No Way Back

Dissident Voices on the Left Blow the Whistle on “Gender-Affirming Care”

Questioning “gender-affirming care” is not limited to conservatives or Christians. A growing number of dissident voices on the Left are questioning it too. No Way Back: The Reality of Gender Affirming Care, a documentary produced by a core group of self-identified “life-long, west coast, liberal Democrats,” dismantles the lockstep trans narrative marching through the institutions. Towards the documentary’s close, journalist Lisa Selin Davis notes, “it’s up to us on the Left to ask our politicians, the medical associations, the schools, to walk this back, and to be honest about the complexities of it.” Davis represents a growing number of political progressives with serious hesitations about gender ideology—which makes for some interesting possible alliances.

Left-leaning voices who so much as question gender-affirming care or medical transition are taking a risk, and many of them have paid for it dearly. All of those involved in No Way Back deserve credit for their willingness to speak the truth publicly. Could this be a small glimmer of hope that maybe, just maybe, new coalitions can transcend stale Left-Right categorization and move beyond today’s exhausting social and political polarizations? Can this issue somehow deescalate from all-out culture war to actual conversation? It’s happened in other countries, and if No Way Back is any indication, we might be one step closer to that conversation.

The film takes on the sacred cows of transgender ideology and pulls no punches. Its no fluff, no frills approach lets the truth speak for itself—no glitz, no glam, thank you very much. I found this tact fitting for the gravitas of the topic. I’d say the same regarding the film’s artwork, which is disturbingly powerful—eerie, yet beautiful.


Taking center stage throughout the film are a small group of detransitioners who have come to see that medical transition was not the magic bullet they were promised. The firsthand stories are gripping; at times I was near tears, at other points I was angry at what has been done to these young people. What could be better counterevidence to the trans narrative than real human beings who can tell their stories? They add a gut-level impact that elevates the issues beyond matters of logical argumentation or biological anatomy—these are living men and women who have been experimented on.

As each aspect of transitioning is addressed, doctors, psychologists, and other experts provide the context, which is then brought to life by the stories of Joel, Cat, Lauren, David, Michelle, and others who endured gender-affirming care and medical transition and lived to tell about it. Using this approach, the film tackles everything from the ideological capture of American medical institutions to the growing gap between European and American standards of care; from the role of social media and trans influencers to the false sense of euphoria during the “honeymoon” stage of transitioning.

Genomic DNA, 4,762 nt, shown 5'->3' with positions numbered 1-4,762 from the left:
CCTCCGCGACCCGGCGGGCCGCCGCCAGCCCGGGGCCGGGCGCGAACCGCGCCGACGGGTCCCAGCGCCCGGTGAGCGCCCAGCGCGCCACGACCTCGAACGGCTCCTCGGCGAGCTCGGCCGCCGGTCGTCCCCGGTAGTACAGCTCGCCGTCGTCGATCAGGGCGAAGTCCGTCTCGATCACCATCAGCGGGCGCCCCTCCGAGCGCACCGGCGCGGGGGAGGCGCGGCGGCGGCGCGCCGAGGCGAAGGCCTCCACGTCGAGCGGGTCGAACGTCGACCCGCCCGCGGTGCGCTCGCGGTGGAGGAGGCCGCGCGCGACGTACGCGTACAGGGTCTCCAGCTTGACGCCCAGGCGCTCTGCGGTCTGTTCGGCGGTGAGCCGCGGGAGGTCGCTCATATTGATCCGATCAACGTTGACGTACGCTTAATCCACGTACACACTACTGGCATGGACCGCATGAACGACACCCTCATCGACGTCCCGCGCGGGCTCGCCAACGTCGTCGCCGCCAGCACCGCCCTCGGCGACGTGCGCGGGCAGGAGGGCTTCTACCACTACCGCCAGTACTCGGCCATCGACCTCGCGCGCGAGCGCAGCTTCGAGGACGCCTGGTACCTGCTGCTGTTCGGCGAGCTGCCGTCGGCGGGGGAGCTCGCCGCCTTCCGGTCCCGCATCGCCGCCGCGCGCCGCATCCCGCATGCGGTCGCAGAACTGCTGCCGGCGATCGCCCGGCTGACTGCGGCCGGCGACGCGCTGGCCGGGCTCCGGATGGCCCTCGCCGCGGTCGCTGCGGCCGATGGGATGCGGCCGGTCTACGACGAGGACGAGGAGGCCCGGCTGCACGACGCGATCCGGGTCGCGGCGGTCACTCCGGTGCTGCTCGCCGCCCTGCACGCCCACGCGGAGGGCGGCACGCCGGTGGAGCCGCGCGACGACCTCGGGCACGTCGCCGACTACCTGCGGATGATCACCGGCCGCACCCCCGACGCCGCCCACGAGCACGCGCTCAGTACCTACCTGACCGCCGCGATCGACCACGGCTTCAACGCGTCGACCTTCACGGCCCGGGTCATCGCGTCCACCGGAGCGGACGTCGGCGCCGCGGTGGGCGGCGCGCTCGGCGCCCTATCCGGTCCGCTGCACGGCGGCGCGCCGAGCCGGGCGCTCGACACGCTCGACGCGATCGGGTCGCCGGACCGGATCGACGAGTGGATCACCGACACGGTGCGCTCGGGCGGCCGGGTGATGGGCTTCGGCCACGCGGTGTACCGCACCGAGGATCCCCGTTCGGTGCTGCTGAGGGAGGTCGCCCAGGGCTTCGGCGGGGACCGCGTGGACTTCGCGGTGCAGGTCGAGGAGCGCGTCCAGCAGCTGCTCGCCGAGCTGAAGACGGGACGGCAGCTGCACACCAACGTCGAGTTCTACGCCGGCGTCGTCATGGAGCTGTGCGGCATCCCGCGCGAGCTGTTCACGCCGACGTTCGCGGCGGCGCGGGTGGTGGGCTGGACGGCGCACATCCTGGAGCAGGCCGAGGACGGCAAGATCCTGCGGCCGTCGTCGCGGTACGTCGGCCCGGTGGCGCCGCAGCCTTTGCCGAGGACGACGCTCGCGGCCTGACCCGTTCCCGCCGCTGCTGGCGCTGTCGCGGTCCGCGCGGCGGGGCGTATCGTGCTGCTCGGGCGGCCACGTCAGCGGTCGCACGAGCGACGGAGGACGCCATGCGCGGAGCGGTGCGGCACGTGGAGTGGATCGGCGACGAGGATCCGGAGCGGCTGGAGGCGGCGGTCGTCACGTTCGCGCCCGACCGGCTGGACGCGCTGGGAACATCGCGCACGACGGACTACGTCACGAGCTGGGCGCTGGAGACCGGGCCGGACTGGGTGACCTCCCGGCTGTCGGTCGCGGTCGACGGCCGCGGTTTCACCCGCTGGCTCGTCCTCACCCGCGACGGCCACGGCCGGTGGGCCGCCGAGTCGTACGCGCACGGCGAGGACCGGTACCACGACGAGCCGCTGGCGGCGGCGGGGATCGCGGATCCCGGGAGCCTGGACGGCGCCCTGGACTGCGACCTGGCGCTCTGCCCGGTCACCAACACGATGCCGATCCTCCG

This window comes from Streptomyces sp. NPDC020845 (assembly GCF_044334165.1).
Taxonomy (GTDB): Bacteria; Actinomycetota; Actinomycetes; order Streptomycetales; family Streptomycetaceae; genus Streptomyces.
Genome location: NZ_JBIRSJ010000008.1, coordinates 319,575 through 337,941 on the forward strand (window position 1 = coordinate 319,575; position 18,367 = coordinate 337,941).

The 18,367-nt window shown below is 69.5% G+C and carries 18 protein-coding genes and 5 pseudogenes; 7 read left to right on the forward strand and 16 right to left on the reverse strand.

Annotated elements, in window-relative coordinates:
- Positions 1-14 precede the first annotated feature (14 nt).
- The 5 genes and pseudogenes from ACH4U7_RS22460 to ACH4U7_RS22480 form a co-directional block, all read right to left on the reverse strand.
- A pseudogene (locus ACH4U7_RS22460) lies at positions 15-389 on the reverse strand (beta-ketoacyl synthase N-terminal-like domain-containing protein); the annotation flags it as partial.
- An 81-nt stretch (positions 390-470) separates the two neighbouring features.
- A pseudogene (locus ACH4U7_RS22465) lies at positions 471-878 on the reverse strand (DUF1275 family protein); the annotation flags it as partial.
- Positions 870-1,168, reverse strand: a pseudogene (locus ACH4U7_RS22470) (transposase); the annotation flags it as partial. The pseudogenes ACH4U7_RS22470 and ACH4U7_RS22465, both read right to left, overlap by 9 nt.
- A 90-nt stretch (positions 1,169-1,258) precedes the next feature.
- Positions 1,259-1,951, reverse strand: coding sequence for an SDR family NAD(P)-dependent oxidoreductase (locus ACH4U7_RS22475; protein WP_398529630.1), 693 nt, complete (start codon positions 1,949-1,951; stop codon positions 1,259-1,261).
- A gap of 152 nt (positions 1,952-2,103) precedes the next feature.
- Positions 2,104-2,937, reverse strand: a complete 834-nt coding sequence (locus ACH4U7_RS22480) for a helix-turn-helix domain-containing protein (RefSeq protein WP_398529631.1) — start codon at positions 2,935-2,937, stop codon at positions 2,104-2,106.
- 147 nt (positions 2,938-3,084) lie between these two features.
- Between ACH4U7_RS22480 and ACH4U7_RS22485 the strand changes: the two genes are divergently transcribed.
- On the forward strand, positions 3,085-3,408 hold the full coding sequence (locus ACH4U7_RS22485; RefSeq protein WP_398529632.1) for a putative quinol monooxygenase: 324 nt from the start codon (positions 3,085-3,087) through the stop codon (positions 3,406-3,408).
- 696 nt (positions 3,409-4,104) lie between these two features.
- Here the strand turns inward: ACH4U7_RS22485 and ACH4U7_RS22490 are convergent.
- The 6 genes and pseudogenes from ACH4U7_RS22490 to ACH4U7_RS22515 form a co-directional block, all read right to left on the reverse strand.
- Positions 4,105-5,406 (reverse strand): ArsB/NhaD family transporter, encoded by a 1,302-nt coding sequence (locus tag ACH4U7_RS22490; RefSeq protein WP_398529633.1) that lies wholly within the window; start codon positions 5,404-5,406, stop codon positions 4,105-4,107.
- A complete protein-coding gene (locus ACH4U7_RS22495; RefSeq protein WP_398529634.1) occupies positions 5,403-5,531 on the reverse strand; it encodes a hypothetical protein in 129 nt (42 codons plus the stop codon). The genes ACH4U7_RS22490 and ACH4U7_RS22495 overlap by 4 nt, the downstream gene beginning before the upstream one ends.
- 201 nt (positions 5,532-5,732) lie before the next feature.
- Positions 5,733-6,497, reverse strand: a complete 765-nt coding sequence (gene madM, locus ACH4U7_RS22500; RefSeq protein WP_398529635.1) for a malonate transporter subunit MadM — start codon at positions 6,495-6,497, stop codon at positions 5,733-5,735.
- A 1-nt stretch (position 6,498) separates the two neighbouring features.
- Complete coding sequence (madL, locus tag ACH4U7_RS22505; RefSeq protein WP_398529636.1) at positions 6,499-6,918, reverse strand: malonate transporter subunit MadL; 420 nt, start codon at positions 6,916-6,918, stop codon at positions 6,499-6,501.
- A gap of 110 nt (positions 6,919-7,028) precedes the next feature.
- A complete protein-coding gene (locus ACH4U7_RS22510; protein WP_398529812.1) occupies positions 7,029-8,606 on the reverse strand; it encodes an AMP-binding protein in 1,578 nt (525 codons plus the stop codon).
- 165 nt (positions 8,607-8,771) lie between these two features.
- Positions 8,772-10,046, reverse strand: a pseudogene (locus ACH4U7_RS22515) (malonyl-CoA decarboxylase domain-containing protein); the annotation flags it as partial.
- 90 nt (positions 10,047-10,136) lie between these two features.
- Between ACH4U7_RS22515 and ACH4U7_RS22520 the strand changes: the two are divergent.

Highlighted throughout is reality’s way of biting back. Despite the immediate euphoria after each new gender-affirming intervention, the trans influencers’ portrayal of a post-transition paradise proves not to be true. Side effects set in: heart palpitations, nausea, weight gain, bone loss, stronger manifestations of gender dysphoria, and much more. British psychotherapist Stella O’Malley summarizes it this way: it’s like “fighting against the onslaught of nature…like putting diesel in the petrol tank.”

On this front, detransitioner Laura’s comments were especially moving. “I now have an absurd body,” she said. “It doesn’t look female, but it also doesn’t look male. …I view it as surgical scars…a form of mutilation…unnecessary medical carnage.” Michelle also shared about her transition and watched a video of her own top surgery while on camera. She cried. And so did I. The post-surgical pictures are showstopping. My stomach twisted seeing the pictures of scars across now-flat-chests of young women who had undergone voluntary double mastectomies. Commenting on this, psychotherapist Lisa Marchiano called such interventions modern-day lobotomies.

The film not only lets detransitioners tell their stories, it deconstructs the ideas and practices at work behind the scenes. Dr. Julia Mason explains that teens can walk into Planned Parenthood facilities and seamlessly begin treatment because of the “informed consent model, [which] allows clients to access hormone treatments and surgical interventions without a mental health evaluation or referral from a mental health specialist.”

Policies of informed consent, in conjunction with policies of gender affirmation officially adopted in 2017 by the American Academy of Pediatrics, create an environment ripe for malpractice. Therapist Stephanie Winn notes that affirmation is a “departure from the standard of care for any other diagnosis.” It simply is a “mirroring and reflecting” of what the patient says they want “without using any of our clinical discernment.”